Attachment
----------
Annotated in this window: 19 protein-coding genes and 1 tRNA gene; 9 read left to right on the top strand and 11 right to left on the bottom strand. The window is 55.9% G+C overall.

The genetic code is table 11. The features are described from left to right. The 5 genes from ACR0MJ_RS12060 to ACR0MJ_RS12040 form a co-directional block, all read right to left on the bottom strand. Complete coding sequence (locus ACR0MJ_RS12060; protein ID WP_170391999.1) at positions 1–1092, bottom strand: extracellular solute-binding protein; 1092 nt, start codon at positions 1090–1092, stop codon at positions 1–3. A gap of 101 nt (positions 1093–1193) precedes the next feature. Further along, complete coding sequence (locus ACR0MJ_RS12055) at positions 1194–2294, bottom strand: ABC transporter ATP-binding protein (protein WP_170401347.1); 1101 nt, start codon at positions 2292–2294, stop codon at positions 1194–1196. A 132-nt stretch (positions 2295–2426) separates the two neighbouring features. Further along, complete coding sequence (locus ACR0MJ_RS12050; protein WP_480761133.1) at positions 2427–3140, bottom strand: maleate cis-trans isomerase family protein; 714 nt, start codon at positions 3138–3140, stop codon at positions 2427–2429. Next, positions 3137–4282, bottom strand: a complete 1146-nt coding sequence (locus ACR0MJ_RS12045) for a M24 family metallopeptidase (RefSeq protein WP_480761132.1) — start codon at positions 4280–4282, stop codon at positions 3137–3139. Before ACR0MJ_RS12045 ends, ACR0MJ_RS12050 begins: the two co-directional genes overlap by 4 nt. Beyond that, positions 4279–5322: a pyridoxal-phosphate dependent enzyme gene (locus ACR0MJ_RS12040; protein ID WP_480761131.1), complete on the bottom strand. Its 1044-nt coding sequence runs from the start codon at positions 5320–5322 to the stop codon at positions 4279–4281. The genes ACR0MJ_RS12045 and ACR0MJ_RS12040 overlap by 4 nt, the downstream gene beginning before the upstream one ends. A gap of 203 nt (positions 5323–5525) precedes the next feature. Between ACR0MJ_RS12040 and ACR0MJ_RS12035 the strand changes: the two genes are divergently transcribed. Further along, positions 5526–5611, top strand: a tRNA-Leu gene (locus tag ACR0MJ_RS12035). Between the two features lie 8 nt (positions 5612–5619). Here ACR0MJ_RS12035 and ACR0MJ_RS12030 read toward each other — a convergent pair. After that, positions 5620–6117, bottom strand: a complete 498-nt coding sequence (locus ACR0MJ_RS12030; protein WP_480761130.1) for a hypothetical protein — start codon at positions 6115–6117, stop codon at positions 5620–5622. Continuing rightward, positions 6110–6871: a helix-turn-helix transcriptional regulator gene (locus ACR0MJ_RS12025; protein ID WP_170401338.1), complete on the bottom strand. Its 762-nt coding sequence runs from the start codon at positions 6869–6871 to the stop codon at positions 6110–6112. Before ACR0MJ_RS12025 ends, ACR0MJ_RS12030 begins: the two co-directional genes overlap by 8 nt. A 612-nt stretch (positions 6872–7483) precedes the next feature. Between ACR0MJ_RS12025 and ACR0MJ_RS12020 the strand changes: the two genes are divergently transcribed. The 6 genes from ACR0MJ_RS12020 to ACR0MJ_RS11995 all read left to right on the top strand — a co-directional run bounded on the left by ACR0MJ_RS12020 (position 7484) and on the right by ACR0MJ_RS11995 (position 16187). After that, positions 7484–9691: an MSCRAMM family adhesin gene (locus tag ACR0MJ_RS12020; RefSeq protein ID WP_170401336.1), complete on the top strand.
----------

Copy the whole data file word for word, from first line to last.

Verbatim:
Annotated in this window: 19 protein-coding genes and 1 tRNA gene; 9 read left to right on the top strand and 11 right to left on the bottom strand. The window is 55.9% G+C overall.

The genetic code is table 11. The features are described from left to right. The 5 genes from ACR0MJ_RS12060 to ACR0MJ_RS12040 form a co-directional block, all read right to left on the bottom strand. Complete coding sequence (locus ACR0MJ_RS12060; protein ID WP_170391999.1) at positions 1–1092, bottom strand: extracellular solute-binding protein; 1092 nt, start codon at positions 1090–1092, stop codon at positions 1–3. A gap of 101 nt (positions 1093–1193) precedes the next feature. Further along, complete coding sequence (locus ACR0MJ_RS12055) at positions 1194–2294, bottom strand: ABC transporter ATP-binding protein (protein WP_170401347.1); 1101 nt, start codon at positions 2292–2294, stop codon at positions 1194–1196. A 132-nt stretch (positions 2295–2426) separates the two neighbouring features. Further along, complete coding sequence (locus ACR0MJ_RS12050; protein WP_480761133.1) at positions 2427–3140, bottom strand: maleate cis-trans isomerase family protein; 714 nt, start codon at positions 3138–3140, stop codon at positions 2427–2429. Next, positions 3137–4282, bottom strand: a complete 1146-nt coding sequence (locus ACR0MJ_RS12045) for a M24 family metallopeptidase (RefSeq protein WP_480761132.1) — start codon at positions 4280–4282, stop codon at positions 3137–3139. Before ACR0MJ_RS12045 ends, ACR0MJ_RS12050 begins: the two co-directional genes overlap by 4 nt. Beyond that, positions 4279–5322: a pyridoxal-phosphate dependent enzyme gene (locus ACR0MJ_RS12040; protein ID WP_480761131.1), complete on the bottom strand. Its 1044-nt coding sequence runs from the start codon at positions 5320–5322 to the stop codon at positions 4279–4281. The genes ACR0MJ_RS12045 and ACR0MJ_RS12040 overlap by 4 nt, the downstream gene beginning before the upstream one ends. A gap of 203 nt (positions 5323–5525) precedes the next feature. Between ACR0MJ_RS12040 and ACR0MJ_RS12035 the strand changes: the two genes are divergently transcribed. Further along, positions 5526–5611, top strand: a tRNA-Leu gene (locus tag ACR0MJ_RS12035). Between the two features lie 8 nt (positions 5612–5619). Here ACR0MJ_RS12035 and ACR0MJ_RS12030 read toward each other — a convergent pair. After that, positions 5620–6117, bottom strand: a complete 498-nt coding sequence (locus ACR0MJ_RS12030; protein WP_480761130.1) for a hypothetical protein — start codon at positions 6115–6117, stop codon at positions 5620–5622. Continuing rightward, positions 6110–6871: a helix-turn-helix transcriptional regulator gene (locus ACR0MJ_RS12025; protein ID WP_170401338.1), complete on the bottom strand. Its 762-nt coding sequence runs from the start codon at positions 6869–6871 to the stop codon at positions 6110–6112. Before ACR0MJ_RS12025 ends, ACR0MJ_RS12030 begins: the two co-directional genes overlap by 8 nt. A 612-nt stretch (positions 6872–7483) precedes the next feature. Between ACR0MJ_RS12025 and ACR0MJ_RS12020 the strand changes: the two genes are divergently transcribed. The 6 genes from ACR0MJ_RS12020 to ACR0MJ_RS11995 all read left to right on the top strand — a co-directional run bounded on the left by ACR0MJ_RS12020 (position 7484) and on the right by ACR0MJ_RS11995 (position 16187). After that, positions 7484–9691: an MSCRAMM family adhesin gene (locus tag ACR0MJ_RS12020; RefSeq protein ID WP_170401336.1), complete on the top strand.